The DRDO effort to fast-track development of ‘Made in India’ strategic nuclear and conventional missiles – it has tested a missile every four days over nearly a month – comes against the backdrop of China’s refusal to step back from the Line of Actual Control.
China’s People’s Liberation Army had first clashed with Indian soldiers on the northern bank of Ladakh’s Pangong Tso lake on May 5 this year, setting up a stand-off that rapidly expanded to four locations in East Ladakh.
The stand-off escalated into a bloody clash in June that killed soldiers on both sides. It was the first time that the two countries had lost soldiers on this border in four decades. A little less than two months later, shots were also fired when Indian soldiers occupied the heights on the north bank of the picturesque salt water lake spread across 700 square km.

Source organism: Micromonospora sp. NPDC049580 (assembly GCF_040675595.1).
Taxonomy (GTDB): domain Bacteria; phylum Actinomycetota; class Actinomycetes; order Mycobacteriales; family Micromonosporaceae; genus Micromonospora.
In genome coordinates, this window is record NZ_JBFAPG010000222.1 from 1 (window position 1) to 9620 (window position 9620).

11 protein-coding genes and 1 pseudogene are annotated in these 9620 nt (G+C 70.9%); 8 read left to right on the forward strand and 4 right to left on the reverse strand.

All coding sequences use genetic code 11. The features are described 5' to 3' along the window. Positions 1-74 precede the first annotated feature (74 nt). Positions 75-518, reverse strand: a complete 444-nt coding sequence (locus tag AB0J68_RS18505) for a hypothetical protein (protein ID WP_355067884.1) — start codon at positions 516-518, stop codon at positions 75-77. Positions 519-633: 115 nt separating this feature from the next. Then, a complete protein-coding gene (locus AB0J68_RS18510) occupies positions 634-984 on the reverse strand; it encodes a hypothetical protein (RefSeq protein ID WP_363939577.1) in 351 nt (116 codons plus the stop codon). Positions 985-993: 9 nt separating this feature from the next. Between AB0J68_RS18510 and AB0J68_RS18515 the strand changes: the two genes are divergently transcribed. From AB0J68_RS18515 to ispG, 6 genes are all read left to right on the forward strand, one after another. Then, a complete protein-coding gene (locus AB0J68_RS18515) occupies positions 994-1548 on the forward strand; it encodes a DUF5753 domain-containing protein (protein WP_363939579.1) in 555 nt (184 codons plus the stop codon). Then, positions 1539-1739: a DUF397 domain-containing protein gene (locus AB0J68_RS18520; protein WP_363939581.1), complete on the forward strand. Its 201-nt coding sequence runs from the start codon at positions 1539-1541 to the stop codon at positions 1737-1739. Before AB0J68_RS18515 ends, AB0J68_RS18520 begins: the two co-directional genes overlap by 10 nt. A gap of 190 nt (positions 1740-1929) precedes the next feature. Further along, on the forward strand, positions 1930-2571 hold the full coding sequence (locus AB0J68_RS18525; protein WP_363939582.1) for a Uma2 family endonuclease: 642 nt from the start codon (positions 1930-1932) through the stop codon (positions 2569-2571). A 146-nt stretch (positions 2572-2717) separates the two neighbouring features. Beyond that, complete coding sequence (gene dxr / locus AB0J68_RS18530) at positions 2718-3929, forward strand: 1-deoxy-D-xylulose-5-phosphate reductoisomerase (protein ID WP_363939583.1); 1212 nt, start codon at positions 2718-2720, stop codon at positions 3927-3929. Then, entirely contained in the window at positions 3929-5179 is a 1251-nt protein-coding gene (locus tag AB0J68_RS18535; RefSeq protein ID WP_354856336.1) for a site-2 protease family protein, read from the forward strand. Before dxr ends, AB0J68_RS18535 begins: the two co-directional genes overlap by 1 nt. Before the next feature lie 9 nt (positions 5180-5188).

The two countries have held numerous rounds of negotiations at the level of diplomats, military officials and ministers; another round is scheduled on Monday. But China has been reluctant to go back to the positions it held before stepping up tensions.
US Secretary of State Mike Pompeo has held up Chinese President Xi Jinping’s aggression on the border with India as an example of the Chinese communist party’s “bad behaviour”. The US estimates China has mobilised about 60,000 troops in-depth locations across Ladakh.
The DRDO was quietly told to fast-track its missile programme in the early part of the standoff because the Indian government had doubts about China’s commitment to peace on the border, a missile expert associated with the projects said.
This is the first time that so much of efforts are being done by DRDO, Government agencies to fulfil “Make in India” initiative. This also sends a message to China and Pakistan that India is ready to give a bitter reply to both the countries at one time if the situation is of a two-front war.